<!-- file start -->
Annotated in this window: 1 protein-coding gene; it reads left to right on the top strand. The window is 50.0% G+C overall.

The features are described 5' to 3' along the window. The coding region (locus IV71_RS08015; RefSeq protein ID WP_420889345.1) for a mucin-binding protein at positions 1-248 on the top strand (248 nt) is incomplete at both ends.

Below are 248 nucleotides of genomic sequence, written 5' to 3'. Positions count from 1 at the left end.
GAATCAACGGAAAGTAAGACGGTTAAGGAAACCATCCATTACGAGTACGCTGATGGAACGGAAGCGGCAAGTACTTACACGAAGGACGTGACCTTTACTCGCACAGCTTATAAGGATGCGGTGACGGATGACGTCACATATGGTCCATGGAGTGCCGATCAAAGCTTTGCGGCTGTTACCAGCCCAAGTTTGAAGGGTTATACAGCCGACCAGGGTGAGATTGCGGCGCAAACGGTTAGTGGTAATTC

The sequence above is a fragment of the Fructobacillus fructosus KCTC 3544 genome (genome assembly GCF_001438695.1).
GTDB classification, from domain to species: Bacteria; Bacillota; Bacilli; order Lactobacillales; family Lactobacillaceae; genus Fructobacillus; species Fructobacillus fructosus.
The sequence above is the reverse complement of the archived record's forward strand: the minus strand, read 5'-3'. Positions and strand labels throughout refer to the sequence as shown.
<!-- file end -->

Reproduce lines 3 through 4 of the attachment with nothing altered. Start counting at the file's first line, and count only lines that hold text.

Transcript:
Below are 248 nucleotides of genomic sequence, written 5' to 3'. Positions count from 1 at the left end.
GAATCAACGGAAAGTAAGACGGTTAAGGAAACCATCCATTACGAGTACGCTGATGGAACGGAAGCGGCAAGTACTTACACGAAGGACGTGACCTTTACTCGCACAGCTTATAAGGATGCGGTGACGGATGACGTCACATATGGTCCATGGAGTGCCGATCAAAGCTTTGCGGCTGTTACCAGCCCAAGTTTGAAGGGTTATACAGCCGACCAGGGTGAGATTGCGGCGCAAACGGTTAGTGGTAATTC